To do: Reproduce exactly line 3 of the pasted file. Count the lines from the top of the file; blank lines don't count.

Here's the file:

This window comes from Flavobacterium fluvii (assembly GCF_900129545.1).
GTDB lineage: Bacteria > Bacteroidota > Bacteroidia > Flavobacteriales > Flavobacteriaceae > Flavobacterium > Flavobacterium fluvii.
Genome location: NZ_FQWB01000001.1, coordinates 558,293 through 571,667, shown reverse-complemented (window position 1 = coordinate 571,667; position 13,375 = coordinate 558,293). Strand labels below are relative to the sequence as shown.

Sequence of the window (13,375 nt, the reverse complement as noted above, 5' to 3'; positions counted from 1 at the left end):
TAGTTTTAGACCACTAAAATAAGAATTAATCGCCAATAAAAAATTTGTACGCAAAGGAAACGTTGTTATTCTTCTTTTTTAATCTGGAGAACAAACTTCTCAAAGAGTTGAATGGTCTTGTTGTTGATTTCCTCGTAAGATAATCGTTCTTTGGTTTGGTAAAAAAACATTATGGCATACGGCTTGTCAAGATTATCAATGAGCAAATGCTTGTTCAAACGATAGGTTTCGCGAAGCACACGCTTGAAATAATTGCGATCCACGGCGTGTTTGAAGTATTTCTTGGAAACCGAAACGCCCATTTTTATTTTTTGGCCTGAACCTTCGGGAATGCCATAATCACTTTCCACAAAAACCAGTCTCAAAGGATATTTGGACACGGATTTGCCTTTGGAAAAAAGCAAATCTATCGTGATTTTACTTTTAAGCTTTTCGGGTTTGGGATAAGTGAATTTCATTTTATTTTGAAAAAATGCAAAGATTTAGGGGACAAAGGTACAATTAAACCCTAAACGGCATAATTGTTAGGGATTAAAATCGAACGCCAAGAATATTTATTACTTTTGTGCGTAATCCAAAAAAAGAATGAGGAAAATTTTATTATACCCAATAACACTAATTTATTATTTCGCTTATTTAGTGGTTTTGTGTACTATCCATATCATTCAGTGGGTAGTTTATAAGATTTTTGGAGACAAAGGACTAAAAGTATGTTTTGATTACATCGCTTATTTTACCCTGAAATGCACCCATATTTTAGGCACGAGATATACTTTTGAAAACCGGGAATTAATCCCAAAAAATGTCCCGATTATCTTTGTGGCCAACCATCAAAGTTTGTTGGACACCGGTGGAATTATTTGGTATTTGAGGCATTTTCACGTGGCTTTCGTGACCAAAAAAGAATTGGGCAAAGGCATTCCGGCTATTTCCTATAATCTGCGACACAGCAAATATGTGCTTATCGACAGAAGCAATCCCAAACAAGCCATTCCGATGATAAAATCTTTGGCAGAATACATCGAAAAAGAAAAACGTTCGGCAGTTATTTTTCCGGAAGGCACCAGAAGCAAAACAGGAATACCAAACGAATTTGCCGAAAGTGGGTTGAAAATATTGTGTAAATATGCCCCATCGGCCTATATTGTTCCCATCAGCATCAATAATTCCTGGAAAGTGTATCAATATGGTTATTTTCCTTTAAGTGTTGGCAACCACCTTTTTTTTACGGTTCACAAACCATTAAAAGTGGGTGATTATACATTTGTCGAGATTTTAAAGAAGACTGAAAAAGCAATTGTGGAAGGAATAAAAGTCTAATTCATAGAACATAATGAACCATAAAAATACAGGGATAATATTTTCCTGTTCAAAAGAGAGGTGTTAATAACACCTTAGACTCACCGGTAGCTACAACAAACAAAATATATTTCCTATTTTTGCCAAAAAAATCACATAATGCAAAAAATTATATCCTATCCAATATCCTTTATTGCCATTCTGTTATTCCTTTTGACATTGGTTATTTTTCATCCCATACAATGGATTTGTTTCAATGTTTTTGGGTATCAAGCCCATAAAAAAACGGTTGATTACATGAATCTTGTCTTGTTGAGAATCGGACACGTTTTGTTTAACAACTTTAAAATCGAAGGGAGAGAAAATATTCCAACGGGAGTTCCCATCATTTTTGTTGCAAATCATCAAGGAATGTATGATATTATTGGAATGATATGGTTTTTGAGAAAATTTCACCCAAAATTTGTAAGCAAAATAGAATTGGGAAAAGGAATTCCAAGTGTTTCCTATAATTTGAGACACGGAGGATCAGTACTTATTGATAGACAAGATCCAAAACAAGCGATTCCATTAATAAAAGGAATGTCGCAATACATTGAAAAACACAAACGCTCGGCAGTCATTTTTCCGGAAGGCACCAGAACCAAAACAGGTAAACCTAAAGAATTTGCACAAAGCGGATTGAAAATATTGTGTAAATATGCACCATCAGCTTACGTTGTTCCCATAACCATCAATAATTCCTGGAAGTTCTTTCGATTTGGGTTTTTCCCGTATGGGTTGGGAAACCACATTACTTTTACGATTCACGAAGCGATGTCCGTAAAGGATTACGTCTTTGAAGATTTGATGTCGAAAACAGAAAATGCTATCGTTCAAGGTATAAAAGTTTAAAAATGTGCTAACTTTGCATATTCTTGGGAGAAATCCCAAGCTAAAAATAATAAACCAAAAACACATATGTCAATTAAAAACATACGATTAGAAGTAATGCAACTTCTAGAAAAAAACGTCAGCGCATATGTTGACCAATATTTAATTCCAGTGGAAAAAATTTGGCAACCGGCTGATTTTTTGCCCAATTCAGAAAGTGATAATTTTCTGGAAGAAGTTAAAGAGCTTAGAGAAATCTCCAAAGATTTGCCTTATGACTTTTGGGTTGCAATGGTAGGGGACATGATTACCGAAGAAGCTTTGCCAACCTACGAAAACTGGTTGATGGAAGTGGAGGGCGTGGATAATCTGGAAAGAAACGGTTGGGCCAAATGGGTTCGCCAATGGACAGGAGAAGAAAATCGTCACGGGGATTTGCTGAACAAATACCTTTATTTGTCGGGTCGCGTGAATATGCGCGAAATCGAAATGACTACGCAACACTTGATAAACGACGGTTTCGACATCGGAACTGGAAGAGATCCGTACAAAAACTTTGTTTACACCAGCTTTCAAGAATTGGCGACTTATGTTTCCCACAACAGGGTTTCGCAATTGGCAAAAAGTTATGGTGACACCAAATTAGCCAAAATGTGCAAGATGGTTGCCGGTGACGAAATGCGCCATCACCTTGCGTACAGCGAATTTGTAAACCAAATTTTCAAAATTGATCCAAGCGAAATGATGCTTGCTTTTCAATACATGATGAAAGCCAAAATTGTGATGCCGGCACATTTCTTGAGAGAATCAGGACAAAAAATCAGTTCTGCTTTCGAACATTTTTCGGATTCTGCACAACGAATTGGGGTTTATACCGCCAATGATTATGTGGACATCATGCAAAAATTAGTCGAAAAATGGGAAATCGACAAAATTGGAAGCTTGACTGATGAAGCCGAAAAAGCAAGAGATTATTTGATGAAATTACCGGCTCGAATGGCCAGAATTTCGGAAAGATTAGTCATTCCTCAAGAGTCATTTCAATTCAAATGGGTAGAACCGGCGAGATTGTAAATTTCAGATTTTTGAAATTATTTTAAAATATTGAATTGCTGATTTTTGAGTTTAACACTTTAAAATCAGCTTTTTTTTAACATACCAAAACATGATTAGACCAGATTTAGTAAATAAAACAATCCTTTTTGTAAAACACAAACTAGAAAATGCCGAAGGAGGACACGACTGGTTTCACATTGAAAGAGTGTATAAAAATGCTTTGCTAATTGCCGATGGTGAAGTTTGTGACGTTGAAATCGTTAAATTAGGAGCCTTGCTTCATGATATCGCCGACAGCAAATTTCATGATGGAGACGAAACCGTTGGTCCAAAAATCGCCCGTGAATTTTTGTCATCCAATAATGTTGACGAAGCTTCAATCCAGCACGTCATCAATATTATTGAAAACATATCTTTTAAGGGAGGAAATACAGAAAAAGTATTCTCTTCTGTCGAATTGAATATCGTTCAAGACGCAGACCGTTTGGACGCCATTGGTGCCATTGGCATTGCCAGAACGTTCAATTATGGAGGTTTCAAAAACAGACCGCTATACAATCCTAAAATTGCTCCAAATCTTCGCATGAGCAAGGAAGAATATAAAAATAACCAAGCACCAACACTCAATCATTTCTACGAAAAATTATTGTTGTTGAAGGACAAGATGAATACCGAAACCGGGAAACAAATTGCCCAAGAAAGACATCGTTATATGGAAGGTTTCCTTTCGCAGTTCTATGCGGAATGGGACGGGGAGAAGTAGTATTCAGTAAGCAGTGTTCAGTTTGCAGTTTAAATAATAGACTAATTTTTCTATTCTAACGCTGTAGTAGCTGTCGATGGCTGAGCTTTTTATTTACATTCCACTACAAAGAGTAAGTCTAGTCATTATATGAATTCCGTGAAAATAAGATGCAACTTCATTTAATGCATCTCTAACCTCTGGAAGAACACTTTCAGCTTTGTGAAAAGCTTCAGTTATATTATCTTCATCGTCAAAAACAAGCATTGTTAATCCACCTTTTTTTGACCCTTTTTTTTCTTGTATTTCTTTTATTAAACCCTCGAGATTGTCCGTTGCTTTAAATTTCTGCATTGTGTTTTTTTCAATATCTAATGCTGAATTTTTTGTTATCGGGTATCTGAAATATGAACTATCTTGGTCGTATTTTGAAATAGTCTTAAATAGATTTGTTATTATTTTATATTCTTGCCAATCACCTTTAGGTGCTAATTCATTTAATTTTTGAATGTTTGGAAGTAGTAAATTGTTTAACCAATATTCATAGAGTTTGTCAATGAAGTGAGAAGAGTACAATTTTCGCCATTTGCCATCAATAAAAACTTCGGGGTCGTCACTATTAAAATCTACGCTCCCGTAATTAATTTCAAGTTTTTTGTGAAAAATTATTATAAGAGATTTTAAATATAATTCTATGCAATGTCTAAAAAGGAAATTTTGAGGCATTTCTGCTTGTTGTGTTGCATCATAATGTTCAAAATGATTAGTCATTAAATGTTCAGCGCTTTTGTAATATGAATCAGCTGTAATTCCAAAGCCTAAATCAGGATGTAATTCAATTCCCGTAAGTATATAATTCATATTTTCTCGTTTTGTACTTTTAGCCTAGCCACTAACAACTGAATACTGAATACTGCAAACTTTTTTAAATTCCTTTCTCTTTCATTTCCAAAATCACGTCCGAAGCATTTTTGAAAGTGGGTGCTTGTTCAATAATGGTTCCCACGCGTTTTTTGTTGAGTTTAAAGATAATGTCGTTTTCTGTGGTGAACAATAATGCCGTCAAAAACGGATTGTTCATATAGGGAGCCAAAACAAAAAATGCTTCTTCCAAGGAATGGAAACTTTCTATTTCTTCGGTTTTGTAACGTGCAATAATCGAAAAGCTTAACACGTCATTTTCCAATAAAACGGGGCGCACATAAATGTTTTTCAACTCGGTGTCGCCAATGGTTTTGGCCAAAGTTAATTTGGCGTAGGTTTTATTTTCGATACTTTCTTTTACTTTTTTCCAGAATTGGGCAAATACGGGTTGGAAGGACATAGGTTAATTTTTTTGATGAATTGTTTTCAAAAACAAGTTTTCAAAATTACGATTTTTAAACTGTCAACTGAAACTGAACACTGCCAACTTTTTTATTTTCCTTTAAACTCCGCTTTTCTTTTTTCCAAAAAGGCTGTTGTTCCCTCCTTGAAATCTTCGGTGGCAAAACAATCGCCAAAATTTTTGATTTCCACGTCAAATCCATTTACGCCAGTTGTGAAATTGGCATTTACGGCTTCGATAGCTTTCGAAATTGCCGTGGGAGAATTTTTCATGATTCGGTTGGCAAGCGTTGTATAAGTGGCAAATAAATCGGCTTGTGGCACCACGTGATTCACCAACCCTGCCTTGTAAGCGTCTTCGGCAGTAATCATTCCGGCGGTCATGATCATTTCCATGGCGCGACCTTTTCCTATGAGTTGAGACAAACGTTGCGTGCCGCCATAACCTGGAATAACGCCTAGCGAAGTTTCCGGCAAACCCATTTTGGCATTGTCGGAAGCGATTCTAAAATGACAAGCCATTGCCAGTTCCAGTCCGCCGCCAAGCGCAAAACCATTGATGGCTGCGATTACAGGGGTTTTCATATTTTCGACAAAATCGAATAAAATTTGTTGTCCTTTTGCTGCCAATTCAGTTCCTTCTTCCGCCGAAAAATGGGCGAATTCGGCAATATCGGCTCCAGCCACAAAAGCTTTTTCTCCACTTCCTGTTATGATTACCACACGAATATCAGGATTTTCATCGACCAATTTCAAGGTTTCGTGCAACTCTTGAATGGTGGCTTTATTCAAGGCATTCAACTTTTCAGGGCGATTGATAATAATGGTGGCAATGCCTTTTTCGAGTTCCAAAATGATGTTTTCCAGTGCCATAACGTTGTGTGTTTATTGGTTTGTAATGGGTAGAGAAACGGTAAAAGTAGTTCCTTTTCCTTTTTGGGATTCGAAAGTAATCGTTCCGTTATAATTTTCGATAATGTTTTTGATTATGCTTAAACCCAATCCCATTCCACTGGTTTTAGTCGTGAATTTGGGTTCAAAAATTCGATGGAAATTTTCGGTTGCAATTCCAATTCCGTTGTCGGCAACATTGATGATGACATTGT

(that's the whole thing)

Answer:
Genome location: NZ_FQWB01000001.1, coordinates 558,293 through 571,667, shown reverse-complemented (window position 1 = coordinate 571,667; position 13,375 = coordinate 558,293). Strand labels below are relative to the sequence as shown.